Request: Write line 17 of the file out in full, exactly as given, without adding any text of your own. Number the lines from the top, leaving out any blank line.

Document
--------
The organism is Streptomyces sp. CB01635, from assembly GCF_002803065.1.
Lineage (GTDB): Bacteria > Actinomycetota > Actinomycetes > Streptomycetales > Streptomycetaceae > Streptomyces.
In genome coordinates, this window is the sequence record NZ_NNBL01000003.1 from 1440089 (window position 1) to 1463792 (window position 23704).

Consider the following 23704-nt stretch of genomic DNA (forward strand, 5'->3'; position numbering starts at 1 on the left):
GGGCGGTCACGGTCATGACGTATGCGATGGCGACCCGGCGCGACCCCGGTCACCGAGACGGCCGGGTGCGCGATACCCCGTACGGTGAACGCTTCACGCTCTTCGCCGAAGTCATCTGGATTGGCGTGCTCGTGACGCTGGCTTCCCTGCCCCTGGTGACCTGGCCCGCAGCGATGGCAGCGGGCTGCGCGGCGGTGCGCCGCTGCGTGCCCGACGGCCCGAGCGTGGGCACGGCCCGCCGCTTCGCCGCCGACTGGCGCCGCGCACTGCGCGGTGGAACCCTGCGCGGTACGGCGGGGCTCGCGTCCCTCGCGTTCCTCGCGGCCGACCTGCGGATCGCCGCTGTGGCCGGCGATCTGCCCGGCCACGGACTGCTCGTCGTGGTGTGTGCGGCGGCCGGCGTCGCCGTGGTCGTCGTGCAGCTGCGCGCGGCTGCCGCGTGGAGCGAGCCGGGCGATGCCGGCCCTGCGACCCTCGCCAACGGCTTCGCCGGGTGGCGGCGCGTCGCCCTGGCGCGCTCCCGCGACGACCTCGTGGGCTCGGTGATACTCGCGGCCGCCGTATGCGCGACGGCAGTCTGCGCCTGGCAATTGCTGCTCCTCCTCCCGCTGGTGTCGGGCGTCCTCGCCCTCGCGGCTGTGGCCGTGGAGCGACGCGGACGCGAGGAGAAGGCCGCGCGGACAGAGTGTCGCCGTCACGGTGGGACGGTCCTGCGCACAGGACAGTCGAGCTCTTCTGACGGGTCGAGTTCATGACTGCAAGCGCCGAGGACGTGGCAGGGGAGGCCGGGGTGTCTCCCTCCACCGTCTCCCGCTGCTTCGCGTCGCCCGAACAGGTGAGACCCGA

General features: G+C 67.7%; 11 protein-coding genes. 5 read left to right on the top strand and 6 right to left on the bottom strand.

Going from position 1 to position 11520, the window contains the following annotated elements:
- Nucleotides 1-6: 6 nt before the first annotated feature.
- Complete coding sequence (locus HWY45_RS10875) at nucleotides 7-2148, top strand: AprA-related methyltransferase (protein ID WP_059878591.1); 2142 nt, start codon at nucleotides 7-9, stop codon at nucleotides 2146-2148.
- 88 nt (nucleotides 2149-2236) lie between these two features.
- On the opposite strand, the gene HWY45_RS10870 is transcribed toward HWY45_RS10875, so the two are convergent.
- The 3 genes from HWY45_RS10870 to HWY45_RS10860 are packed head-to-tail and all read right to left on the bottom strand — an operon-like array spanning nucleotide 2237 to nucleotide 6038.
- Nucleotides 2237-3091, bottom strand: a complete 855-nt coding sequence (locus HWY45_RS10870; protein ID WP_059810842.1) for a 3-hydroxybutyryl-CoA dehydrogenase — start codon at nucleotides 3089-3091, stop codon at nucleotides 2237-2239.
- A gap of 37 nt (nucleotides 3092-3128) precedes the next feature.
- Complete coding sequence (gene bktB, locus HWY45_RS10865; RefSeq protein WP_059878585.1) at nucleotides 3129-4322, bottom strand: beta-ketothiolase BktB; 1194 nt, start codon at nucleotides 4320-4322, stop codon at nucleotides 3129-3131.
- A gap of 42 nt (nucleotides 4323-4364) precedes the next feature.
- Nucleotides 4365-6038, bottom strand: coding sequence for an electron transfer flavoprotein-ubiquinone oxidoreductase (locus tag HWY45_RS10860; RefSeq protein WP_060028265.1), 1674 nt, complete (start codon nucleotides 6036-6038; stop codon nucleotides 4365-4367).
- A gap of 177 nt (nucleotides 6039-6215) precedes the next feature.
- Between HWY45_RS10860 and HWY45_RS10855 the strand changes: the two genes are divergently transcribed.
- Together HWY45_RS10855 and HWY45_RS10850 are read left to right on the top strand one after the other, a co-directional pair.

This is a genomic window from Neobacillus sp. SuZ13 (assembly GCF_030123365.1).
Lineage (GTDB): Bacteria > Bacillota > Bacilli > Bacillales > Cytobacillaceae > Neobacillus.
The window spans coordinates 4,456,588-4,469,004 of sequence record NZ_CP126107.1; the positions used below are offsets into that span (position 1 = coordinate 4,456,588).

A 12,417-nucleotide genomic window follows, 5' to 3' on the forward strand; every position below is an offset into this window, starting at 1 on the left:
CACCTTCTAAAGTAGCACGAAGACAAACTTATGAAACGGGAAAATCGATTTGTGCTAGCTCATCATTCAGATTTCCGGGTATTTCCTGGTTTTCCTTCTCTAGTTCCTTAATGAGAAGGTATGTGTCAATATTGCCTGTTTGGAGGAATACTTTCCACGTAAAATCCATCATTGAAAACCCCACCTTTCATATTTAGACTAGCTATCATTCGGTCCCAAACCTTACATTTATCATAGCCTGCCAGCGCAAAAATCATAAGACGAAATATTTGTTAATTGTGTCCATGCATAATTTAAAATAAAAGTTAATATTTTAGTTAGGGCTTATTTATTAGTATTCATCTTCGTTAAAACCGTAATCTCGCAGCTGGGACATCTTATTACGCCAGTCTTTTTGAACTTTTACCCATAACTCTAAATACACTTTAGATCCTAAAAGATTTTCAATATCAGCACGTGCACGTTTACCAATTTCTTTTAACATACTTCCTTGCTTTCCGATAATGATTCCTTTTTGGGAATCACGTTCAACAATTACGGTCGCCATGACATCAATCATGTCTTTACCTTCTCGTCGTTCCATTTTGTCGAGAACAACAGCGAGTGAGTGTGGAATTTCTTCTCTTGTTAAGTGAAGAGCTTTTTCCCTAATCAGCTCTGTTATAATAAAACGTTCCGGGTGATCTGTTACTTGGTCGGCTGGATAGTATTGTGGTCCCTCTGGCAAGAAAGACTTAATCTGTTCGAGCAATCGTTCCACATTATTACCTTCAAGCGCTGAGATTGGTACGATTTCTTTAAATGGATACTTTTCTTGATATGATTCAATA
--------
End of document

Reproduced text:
- Nucleotides 4365-6038, bottom strand: coding sequence for an electron transfer flavoprotein-ubiquinone oxidoreductase (locus tag HWY45_RS10860; RefSeq protein WP_060028265.1), 1674 nt, complete (start codon nucleotides 6036-6038; stop codon nucleotides 4365-4367).